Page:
Allelic variation and heterosis in maize: How do two halves make more than a whole?

Nathan M. Springer, Robert M. Stupar

Research output: Contribution to journalReview articlepeer-review

293 Scopus citations


In this review, we discuss the recent research on allelic variation in maize and possible implications of this work toward our understanding of heterosis. Heterosis, or hybrid vigor, is the increased performance of a hybrid relative to the parents, and is a result of the variation that is present within a species. Intraspecific comparisons of sequence and expression levels in maize have documented a surprisingly high level of allelic variation, which includes variation for the content of genic fragments, variation in repetitive elements surrounding genes, and variation in gene expression levels. There is evidence that transposons and repetitive DNA play a major role in the generation of this allelic diversity. The combination of allelic variants provides a more comprehensive suite of alleles in the hybrid that may be involved in novel allelic interactions. A major unresolved question is how the combined allelic variation and interactions in a hybrid give rise to heterotic phenotypes. An understanding of allelic variation present in maize provides an opportunity to speculate on mechanisms that might lead to heterosis. Variation for the presence of genes, the presence of novel beneficial alleles, and modified levels of gene expression in hybrids may all contribute to the heterotic phenotypes.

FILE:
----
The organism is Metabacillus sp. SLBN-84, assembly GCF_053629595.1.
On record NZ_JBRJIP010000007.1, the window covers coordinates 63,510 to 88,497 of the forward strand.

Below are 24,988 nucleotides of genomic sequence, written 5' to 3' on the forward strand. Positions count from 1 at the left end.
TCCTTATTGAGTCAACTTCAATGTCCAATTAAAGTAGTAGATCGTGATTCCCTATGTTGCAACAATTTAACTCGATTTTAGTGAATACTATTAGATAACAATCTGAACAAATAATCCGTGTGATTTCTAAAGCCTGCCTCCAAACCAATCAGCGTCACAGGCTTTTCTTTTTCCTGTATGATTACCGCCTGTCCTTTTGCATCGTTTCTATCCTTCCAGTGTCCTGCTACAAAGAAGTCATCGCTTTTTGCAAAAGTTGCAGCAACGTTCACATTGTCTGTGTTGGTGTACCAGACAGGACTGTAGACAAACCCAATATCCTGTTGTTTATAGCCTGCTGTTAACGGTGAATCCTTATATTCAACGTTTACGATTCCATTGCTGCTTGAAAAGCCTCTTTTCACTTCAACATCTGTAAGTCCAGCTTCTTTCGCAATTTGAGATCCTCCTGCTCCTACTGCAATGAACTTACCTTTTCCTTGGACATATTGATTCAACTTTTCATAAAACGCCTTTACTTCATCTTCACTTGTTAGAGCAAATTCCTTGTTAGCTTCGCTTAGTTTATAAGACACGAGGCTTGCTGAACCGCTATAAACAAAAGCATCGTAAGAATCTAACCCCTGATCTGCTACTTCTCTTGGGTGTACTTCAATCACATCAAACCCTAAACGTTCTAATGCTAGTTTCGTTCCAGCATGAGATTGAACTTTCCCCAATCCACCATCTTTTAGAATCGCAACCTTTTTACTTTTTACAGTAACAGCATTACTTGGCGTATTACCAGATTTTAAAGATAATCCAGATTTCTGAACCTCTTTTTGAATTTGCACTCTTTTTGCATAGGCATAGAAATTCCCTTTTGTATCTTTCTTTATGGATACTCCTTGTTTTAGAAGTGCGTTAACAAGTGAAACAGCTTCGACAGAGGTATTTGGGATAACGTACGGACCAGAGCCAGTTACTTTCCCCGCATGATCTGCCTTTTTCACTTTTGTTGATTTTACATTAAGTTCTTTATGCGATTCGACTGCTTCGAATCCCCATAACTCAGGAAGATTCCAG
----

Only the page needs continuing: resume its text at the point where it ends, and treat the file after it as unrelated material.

Original languageEnglish (US)
Pages (from-to)264-275
Number of pages12
JournalGenome research
Issue number3
StatePublished - Mar 2007


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